Well, I never! iOS 10's voicemail transcription has a potty mouth

Turns out, Siri doesn't give a ... darn

Well, I never! iOS 10's voicemail transcription has a potty mouth
An image of an eggplant and poop emoji. Credit: Blair Hanley Frank

Anyone who has looked at automatically generated subtitles on YouTube can tell you that asking a computer to describe what a human says can lead to hilarious results. Now, Apple has brought that issue to iOS 10 with support for transcribing voicemails.

It's a cool feature that makes it easy to know what your Aunt Matilda said about the gastrointestinal problems her dog is having, without actually having to listen to a three-minute-long, blow-by-blow description. But be careful about trusting it -- or reading the transcriptions around sensitive eyes.

I learned that the hard way Thursday when someone left me a message about a reorder special on a wine club shipment. Except my iPhone didn't hear it that way, proudly telling me about "wearing your c**k s**t."

iphonetranscription Blair Hanley Frank

As it turns out, iOS 10's voicemail transcription has a potty mouth.

This, coming from a phone that I had to teach to swear! I remember having to bludgeon my phone's autocorrect dictionary into learning that no, I don't mean that my friends' artwork is "cool ship."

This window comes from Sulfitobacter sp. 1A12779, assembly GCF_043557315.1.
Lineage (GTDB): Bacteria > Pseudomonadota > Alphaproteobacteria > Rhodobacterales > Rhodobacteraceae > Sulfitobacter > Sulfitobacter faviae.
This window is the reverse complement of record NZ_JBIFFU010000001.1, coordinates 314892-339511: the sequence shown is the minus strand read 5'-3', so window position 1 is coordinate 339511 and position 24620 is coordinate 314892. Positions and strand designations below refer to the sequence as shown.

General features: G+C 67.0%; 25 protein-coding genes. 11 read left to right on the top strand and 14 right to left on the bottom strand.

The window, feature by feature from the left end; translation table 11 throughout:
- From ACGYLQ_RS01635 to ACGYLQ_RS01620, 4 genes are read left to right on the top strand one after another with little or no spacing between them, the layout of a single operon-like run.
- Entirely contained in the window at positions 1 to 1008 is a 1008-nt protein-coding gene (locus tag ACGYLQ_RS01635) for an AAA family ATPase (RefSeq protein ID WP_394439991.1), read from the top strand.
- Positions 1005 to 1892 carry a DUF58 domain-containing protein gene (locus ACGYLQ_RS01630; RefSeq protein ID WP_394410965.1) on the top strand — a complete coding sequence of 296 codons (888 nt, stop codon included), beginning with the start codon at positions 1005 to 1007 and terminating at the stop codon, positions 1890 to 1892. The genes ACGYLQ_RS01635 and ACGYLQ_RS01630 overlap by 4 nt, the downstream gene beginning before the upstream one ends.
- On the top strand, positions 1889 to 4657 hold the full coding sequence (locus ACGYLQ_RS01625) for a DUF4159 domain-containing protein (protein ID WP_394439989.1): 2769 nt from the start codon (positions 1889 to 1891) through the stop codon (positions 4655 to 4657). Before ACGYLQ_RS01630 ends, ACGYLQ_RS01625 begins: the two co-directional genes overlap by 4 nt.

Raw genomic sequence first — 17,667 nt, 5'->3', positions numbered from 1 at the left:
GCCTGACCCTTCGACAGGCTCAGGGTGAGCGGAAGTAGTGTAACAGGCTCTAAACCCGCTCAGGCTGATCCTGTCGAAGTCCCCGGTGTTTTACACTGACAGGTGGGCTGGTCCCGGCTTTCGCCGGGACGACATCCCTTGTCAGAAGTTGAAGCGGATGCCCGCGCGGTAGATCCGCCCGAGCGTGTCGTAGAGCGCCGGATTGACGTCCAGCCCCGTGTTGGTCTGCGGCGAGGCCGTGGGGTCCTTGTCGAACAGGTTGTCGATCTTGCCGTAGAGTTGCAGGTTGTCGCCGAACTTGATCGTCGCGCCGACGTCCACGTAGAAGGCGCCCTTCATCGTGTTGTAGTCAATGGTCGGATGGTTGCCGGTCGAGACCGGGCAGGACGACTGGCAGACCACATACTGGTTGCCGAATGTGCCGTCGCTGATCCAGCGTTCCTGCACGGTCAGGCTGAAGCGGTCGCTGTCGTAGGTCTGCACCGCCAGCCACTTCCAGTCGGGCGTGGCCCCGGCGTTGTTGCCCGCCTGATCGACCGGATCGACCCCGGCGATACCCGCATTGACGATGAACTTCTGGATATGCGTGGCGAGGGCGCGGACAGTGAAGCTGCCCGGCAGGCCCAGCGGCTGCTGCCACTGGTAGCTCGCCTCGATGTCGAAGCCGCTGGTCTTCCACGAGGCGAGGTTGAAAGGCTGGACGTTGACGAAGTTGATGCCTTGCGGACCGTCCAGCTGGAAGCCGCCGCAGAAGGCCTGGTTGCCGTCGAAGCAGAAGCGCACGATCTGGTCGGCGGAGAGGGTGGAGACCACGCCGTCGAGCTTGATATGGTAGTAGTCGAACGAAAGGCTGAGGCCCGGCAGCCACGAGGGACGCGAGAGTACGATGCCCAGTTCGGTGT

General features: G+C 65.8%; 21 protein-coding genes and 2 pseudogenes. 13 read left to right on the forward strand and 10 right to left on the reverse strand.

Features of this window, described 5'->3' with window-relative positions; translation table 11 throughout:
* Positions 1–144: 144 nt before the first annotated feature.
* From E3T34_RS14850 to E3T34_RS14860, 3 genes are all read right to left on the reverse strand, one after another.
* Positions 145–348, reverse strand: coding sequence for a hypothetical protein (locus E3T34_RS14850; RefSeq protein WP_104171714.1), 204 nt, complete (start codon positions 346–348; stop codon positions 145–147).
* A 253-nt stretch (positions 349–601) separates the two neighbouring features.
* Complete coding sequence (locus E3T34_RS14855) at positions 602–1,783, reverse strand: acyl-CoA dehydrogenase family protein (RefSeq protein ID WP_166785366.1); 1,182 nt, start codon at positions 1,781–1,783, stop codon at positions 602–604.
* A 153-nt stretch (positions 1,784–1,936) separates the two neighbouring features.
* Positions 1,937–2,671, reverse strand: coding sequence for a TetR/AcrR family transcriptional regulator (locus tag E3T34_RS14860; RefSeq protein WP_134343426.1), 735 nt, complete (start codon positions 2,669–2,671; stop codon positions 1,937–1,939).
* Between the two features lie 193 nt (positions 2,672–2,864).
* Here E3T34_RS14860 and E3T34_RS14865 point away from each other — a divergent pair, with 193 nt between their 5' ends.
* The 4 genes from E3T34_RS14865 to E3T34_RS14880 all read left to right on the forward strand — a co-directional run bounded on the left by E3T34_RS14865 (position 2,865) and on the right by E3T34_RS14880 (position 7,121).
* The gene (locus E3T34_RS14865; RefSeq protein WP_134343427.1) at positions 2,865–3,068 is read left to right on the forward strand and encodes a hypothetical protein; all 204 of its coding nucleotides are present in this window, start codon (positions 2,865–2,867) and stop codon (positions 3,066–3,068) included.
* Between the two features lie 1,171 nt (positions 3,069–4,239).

Apple stresses that voice mail transcription is still in beta, and as with any voice recognition service, there are bound to be hiccups like this one. The company offers  users the ability to provide feedback about the transcription and send off the audio file to Cupertino to help improve future voicemails.

But the swearing in the transcription seems pretty unique in iOS. It's not like Siri is suddenly down to start calling people nasty SOBs. Apple's virtual assistant is mildly chiding whenever someone (like a couple of foul-mouthed tech journalists working on an absurd article) decide to throw a string of profanity its way.

Now, before you ask, it's not clear whether the autocorrect settings are associated with words frequently used on a particular device. And yes, it's possible that my own speech patterns may have influenced the iPhone's transcription of an unclear message. (Though I'm usually most aggressive around changing "duck" and "ducking" when presented with a new iOS device.)

It's clear that Apple does tailor its speech models, however: Rattling off comic George Carlin's seven words you can't say on television to the American English version of Siri will lead to it claiming that the third word on the list is "can't." Flip over to Siri's British counterpart, though, and it catches all seven swears in one go.

A representative for the company didn't respond to a request for comment by press time, sadly, so it's hard to know whether this sweary transcription is part of a new move by the company to better support profanity, or if it's just an oversight.

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